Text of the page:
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Pensacola State's truck school aims to ease driver shortage

Ground was broken last week for Pensacola State College’s new truck driver training facility at Santa Rosa Industrial Park East in East Milton.

“This is such a great occasion for us; we’ve been waiting for it for several years now. This is going to be a state-of-the-art facility that we’re very, very proud of, and it was a huge undertaking in a lot of different ways,” said PSC President Ed Meadows.

When completed in about 10 months, the $7.8 million center will replace the current location at Bronson Field, just west of the Warrington campus in Escambia County. It’s the product of a land swap between the school and Santa Rosa County.

“We have 15 acres here, and they have 15 to 20 acres at our south Santa Rosa center; where they’re going to have a state-of-the-art soccer complex,” said Meadows. “That’s going to be beneficial in a lot of different ways, and it’s much needed by Santa Rosa County. That’s also a good way to get parents and students on our campus at that site.”

The 13,000-square-foot facility will sit on a 15-acred site off Jeff Ates Road in the industrial park. It will offer commercial driver’s license — CDL — instruction in both classrooms and a driving range. Almost $4 million of the funding comes from a grant from Triumph Gulf Coast. David Bear, whose family business is the Lewis Bear Company, serves on the Triumph board of directors.

“We’re a beverage distributor; this is a huge need,” said Bear. “There is a national shortage for truck drivers — for certified commercial driver license drivers. Pensacola State College stepped up to create this program. This is a game-changer for our area.”

The Bear Company also donated one of the 18-wheelers to be used in the program. Also, a $1.6 million grant is coming from the U.S. Department of Commerce, as well as state and local funding.

Santa Rosa County Commissioner Bob Cole, who says the trucking school will be the anchor facility at the park in his District 2. He adds this is part of his district’s continued growth.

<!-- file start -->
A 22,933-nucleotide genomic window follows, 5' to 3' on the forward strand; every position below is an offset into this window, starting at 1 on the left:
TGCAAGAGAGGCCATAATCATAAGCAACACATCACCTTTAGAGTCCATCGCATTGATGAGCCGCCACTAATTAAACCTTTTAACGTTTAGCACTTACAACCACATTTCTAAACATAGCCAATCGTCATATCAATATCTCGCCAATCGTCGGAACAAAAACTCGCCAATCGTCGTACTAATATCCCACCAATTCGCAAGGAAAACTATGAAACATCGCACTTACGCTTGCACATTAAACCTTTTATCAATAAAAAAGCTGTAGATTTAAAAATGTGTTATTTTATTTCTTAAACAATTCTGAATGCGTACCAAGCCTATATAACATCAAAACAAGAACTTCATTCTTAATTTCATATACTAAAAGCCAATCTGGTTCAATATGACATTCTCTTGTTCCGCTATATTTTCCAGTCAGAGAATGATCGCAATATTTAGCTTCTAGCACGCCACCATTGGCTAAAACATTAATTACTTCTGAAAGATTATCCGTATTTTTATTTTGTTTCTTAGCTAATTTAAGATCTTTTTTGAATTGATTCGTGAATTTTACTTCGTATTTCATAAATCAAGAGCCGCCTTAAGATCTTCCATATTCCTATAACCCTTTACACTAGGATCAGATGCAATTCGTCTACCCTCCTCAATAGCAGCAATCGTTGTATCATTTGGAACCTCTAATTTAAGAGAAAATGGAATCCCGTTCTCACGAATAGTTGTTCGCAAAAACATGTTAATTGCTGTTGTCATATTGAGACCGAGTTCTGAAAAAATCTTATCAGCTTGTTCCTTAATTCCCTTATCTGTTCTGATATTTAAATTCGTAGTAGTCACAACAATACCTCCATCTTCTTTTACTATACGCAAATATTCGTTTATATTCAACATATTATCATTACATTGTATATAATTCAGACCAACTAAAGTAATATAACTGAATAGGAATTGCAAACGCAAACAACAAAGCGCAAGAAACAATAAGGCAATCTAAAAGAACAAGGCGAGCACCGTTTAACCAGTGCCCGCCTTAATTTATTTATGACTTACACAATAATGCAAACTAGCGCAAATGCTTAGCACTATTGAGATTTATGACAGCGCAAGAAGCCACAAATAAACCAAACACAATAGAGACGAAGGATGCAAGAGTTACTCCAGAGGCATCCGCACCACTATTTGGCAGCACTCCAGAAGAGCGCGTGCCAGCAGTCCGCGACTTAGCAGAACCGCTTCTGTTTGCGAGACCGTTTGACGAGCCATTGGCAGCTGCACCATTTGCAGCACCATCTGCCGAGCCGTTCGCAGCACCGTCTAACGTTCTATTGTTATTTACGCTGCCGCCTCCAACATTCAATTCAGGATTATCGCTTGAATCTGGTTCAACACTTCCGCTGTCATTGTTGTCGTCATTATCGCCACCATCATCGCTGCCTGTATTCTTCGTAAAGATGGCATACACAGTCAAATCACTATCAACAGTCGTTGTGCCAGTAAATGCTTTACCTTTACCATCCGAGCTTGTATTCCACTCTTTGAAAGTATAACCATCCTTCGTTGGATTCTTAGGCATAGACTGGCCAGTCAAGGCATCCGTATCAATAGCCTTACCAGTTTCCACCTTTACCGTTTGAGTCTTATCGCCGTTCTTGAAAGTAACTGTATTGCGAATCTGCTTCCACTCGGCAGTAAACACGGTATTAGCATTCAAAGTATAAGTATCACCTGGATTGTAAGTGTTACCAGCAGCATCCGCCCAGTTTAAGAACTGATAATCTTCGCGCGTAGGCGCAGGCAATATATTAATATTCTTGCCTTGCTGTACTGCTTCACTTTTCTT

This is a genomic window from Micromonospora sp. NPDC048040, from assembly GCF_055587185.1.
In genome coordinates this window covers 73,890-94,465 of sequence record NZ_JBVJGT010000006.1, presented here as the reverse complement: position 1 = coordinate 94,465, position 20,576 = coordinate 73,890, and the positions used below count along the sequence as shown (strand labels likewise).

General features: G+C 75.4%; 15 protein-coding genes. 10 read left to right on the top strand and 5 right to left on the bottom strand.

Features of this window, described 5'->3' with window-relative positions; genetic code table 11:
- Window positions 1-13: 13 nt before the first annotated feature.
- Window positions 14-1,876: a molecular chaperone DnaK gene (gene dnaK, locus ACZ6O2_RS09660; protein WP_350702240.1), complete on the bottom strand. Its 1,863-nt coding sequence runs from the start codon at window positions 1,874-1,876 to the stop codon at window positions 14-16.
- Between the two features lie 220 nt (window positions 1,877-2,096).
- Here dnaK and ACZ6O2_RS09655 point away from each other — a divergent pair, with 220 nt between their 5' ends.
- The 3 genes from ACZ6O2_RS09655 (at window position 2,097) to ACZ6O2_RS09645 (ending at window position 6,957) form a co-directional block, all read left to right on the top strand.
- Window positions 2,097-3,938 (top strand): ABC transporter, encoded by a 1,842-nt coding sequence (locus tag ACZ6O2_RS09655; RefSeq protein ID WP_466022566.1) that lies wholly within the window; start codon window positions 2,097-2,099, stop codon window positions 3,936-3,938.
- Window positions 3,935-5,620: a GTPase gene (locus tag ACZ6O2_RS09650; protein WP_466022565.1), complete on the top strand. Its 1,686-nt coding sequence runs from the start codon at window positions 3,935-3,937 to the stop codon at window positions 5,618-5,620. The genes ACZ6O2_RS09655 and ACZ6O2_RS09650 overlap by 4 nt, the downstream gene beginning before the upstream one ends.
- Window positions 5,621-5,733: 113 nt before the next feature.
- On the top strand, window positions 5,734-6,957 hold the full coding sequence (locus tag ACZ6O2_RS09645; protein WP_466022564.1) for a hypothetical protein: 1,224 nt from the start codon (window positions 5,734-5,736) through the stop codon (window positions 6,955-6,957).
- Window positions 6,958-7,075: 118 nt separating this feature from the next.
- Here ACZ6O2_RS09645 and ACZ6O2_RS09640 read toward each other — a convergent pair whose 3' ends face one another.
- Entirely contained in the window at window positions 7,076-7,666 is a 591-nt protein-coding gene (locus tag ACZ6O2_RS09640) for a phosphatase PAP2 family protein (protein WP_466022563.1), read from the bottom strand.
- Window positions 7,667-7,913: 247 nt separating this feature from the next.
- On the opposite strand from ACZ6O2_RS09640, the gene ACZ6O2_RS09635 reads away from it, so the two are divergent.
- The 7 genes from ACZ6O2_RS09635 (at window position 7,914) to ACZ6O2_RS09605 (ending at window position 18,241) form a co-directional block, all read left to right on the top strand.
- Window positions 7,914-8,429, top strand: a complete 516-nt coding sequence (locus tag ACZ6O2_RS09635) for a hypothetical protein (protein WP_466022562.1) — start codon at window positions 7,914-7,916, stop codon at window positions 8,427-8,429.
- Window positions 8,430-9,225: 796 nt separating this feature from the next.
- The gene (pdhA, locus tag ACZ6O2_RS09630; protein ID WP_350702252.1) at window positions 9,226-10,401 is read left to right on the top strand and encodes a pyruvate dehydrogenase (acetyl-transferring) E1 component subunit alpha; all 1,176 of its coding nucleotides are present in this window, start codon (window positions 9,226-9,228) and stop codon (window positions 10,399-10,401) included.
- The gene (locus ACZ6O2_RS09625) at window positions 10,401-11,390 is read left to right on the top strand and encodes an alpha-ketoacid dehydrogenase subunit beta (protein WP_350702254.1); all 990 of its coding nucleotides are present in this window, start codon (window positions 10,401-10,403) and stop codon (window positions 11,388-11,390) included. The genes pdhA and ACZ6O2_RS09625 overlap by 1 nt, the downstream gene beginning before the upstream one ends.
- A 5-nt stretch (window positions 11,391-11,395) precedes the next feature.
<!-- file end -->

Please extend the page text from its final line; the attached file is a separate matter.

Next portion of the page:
“We’re looking at a new sewage plant; we’re looking at $20 million-plus RV Park, we’re looking at growth in our industrial parks,” Cole said. “I’ve been on the [county commission] 19 years now, and to see all that growth finally taking place in District 2, it’s just phenomenal to have.”

“We’re getting people on the road; and that’s kind of what we were tasked with and charged with starting the program,” said Mike Listau, PSC’s director of workforce education. “And we’re doing that with this facility that you’re going to see over the next 10 months. It’s going to increase our ability to do that.”

He adds that they’ll teach anybody who wants to drive the big rigs.

“We’ve had people that have had some experience; but then we’ve had people with no experience," Listau” said. “Everybody in here — or at least most of you — have a driver’s license. You can imagine how scary that must be when somebody is driving a big semi for the very first time. And these [instructors] do a phenomenal job of training the people.”

So far, more than 40 students have completed the College’s truck driving training program at PSC, earning CDLs. With the new center, Listau says they’ll be able to increase student capacity to train more truckers.

The American Trucking Associations says the industry will need to hire about one million new drivers over the next decade, to keep pace with the economy’s increased freight demands.